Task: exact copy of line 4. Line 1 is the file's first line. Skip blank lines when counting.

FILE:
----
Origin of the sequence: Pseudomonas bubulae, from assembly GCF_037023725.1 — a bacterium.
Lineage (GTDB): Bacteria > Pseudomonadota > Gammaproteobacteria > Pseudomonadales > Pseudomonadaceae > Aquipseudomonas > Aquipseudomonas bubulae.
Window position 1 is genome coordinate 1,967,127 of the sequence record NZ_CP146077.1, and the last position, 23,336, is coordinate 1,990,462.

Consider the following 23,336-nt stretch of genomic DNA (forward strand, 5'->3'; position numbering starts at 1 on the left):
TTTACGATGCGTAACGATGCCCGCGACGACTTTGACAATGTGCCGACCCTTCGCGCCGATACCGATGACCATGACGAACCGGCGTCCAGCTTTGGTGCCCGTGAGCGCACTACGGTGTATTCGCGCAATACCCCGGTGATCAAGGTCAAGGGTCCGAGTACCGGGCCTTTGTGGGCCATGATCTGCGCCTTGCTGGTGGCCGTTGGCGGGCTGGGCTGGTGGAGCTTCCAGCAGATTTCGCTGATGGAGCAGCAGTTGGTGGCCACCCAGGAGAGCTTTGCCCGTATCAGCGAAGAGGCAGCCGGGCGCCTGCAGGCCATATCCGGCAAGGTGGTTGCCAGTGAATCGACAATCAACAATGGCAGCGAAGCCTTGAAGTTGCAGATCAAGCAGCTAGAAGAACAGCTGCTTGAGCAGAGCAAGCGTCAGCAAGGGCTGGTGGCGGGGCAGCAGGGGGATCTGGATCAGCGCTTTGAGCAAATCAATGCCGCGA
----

Consider the following 23,336-nt stretch of genomic DNA (forward strand, 5'->3'; position numbering starts at 1 on the left):